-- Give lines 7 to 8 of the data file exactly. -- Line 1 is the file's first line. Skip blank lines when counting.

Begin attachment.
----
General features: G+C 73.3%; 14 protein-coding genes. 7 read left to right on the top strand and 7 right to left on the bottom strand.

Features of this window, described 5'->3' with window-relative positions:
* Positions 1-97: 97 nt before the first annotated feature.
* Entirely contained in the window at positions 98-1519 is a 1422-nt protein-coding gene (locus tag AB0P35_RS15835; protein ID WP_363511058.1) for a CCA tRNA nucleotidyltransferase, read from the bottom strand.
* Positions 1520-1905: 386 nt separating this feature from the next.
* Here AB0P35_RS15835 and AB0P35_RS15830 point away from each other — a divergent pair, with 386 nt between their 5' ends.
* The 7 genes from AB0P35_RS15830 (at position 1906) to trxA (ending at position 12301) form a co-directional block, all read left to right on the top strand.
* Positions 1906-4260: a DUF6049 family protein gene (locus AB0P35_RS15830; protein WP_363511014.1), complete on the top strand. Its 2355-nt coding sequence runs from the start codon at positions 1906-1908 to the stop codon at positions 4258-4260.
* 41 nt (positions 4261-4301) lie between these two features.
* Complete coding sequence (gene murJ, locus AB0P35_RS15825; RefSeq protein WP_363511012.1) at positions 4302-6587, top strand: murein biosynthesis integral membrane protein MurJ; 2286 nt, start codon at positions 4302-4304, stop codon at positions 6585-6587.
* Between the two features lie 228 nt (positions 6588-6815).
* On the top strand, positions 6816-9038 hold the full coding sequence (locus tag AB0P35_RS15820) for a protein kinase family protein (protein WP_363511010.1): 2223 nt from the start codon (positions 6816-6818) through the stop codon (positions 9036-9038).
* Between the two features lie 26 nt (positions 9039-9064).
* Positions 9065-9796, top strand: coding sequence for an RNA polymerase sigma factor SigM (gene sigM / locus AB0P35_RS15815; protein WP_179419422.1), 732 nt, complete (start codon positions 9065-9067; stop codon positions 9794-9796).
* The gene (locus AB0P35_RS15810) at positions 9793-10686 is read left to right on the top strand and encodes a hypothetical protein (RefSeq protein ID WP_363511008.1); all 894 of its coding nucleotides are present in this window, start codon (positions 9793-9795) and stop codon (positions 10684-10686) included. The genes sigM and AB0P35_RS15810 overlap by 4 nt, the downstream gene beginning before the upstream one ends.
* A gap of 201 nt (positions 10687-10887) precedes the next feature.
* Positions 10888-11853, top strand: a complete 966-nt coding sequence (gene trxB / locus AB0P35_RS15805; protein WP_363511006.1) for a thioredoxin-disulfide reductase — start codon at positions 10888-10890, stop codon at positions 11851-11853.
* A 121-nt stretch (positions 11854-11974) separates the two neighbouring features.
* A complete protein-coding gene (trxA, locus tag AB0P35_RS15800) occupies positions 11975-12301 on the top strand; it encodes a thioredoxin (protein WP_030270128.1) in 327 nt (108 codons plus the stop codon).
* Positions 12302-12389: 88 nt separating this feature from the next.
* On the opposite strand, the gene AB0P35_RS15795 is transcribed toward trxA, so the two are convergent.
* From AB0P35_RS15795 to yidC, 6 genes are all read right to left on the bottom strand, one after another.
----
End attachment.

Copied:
* The 7 genes from AB0P35_RS15830 (at position 1906) to trxA (ending at position 12301) form a co-directional block, all read left to right on the top strand.
* Positions 1906-4260: a DUF6049 family protein gene (locus AB0P35_RS15830; protein WP_363511014.1), complete on the top strand. Its 2355-nt coding sequence runs from the start codon at positions 1906-1908 to the stop codon at positions 4258-4260.